Search for related items by subject
|Subject:||Underground Railroad Fiction
Fugitive slaves United States Fiction
United States History 19th century Fiction
Publishers Weekly Review
The Underground Railroad
(c) Copyright PWxyz, LLC. All rights reserved
Each thing had a value.... In America the quirk was that people were things." So observes Ajarry, taken from Africa as a girl in the mid-18th century to be sold and resold and sold again. She finally arrives at the vicious Georgia plantation where she dies at the book's outset. After a lifetime in brutal, humiliating transit, Ajarry was determined to stay put in Georgia, and so is her granddaughter, Cora. That changes when Cora is raped and beaten by the plantation's owner, and she resolves to escape. In powerful, precise prose, at once spellbinding and ferocious, the book follows Cora's incredible journey north, step by step. In Whitehead's rendering, the Underground Railroad of the early 19th century is a literal subterranean tunnel with tracks, trains, and conductors, ferrying runaways into darkness and, occasionally, into light. Interspersed throughout the central narrative of Cora's flight are short chapters expanding on some of the lives of those she encounters. These include brief portraits of the slave catcher who hunts her, a doctor who examines her in South Carolina, and her mother, whose escape from the plantation when Cora was a girl has both haunted and galvanized her. Throughout the book, Cora faces unthinkable horrors, and her survival depends entirely on her resilience. The story is literature at its finest and history at its most barbaric. Would that this novel were required reading for every American citizen. Agent: Nicole Aragi, Aragi Inc. (Sept.) Â© Copyright PWxyz, LLC. All rights reserved.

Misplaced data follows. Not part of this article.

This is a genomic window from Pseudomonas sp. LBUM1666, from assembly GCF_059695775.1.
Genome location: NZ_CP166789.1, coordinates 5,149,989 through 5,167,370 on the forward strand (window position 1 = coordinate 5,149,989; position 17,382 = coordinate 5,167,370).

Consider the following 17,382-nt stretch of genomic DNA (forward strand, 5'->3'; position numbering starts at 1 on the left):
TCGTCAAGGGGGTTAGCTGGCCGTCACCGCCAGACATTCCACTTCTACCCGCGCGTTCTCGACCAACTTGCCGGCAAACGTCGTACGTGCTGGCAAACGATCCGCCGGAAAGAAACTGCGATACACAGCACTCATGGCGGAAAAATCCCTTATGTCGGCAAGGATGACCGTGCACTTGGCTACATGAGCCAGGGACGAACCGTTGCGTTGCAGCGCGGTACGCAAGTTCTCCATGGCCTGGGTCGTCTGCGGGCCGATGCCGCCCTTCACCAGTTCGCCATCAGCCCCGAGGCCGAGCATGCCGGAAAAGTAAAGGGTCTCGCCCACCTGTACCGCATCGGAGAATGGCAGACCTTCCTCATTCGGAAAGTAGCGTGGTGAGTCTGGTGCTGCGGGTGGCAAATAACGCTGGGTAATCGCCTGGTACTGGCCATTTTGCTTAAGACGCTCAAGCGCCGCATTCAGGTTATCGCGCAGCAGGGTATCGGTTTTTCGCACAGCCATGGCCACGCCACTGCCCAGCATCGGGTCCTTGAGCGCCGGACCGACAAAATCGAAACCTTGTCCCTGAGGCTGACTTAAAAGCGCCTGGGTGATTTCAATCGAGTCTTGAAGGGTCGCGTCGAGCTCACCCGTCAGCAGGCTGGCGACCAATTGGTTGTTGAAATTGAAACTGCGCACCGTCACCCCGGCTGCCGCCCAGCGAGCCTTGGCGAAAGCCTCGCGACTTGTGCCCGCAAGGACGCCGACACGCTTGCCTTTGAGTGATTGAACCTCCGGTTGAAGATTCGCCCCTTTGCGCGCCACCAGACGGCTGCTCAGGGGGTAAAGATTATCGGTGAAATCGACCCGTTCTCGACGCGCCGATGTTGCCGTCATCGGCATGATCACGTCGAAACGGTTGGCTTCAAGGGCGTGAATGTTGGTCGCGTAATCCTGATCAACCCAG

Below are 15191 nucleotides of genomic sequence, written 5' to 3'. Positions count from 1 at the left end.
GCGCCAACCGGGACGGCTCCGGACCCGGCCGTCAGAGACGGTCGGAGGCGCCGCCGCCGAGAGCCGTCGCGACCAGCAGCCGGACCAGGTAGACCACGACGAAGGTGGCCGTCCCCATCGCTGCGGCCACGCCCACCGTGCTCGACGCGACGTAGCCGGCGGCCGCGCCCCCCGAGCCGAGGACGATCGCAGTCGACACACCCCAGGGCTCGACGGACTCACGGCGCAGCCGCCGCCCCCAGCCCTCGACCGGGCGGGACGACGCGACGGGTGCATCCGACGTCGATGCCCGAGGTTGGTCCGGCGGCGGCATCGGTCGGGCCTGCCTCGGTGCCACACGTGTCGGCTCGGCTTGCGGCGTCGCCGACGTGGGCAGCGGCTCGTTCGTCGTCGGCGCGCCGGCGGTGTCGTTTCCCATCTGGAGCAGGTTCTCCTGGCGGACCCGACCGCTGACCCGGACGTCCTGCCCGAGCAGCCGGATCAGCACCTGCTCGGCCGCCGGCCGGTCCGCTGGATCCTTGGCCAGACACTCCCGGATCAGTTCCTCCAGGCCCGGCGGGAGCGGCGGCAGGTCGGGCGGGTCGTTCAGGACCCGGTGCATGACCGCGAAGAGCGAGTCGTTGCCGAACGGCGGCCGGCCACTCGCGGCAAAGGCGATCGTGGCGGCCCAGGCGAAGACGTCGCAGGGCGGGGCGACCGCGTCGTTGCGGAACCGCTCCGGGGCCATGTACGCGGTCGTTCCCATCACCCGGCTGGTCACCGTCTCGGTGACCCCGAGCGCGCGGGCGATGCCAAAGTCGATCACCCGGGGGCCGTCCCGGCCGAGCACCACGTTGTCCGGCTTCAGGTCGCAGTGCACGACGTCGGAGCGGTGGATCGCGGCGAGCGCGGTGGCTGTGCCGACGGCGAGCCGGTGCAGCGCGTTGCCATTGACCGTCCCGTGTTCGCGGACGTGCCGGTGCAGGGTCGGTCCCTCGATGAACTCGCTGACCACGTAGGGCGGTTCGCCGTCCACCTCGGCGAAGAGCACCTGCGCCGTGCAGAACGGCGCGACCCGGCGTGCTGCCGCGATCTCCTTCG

Library Journal Review
The Underground Railroad
(c) Copyright Library Journals LLC, a wholly owned subsidiary of Media Source, Inc. No redistribution permitted.